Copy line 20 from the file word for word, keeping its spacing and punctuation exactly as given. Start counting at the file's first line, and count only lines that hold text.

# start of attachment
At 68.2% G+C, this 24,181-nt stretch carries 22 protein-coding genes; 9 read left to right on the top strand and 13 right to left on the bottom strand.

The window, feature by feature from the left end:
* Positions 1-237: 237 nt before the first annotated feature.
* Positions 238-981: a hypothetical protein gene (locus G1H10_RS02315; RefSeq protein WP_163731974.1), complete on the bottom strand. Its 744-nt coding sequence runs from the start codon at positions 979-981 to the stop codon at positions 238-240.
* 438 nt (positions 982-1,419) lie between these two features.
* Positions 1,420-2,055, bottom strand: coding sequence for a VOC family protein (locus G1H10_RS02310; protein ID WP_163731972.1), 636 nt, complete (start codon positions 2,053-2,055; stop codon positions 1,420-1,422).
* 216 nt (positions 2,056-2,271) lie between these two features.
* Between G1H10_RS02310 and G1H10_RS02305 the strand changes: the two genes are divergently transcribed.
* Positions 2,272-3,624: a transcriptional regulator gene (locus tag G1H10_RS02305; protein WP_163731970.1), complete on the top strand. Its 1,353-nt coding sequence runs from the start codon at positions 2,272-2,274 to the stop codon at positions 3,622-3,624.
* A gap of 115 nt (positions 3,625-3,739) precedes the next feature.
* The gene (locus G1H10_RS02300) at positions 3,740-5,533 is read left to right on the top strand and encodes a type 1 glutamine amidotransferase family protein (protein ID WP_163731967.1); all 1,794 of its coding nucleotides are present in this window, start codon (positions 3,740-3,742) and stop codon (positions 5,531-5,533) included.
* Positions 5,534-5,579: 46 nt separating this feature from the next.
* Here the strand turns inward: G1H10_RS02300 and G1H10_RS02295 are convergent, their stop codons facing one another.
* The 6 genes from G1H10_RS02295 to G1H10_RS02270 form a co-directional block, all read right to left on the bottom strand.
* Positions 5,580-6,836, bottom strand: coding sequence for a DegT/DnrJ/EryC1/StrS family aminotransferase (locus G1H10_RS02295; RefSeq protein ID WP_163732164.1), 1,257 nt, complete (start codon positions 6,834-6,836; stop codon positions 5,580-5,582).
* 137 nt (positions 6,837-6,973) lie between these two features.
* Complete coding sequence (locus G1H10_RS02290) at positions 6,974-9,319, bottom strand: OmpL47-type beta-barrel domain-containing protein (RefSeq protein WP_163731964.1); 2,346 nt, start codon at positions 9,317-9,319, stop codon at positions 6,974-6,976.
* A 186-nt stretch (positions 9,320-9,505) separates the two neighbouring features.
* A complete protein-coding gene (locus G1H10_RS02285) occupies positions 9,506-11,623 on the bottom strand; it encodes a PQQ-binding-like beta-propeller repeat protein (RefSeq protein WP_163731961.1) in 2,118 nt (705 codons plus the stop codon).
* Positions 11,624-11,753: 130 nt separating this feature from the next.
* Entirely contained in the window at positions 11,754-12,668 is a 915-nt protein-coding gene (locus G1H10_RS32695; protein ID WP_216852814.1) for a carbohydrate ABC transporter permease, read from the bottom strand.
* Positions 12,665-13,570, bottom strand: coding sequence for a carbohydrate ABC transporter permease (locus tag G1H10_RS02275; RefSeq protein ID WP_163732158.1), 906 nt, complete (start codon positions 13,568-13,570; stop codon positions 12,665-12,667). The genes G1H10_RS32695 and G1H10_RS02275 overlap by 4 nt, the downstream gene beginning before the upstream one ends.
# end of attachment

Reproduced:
* Positions 11,624-11,753: 130 nt separating this feature from the next.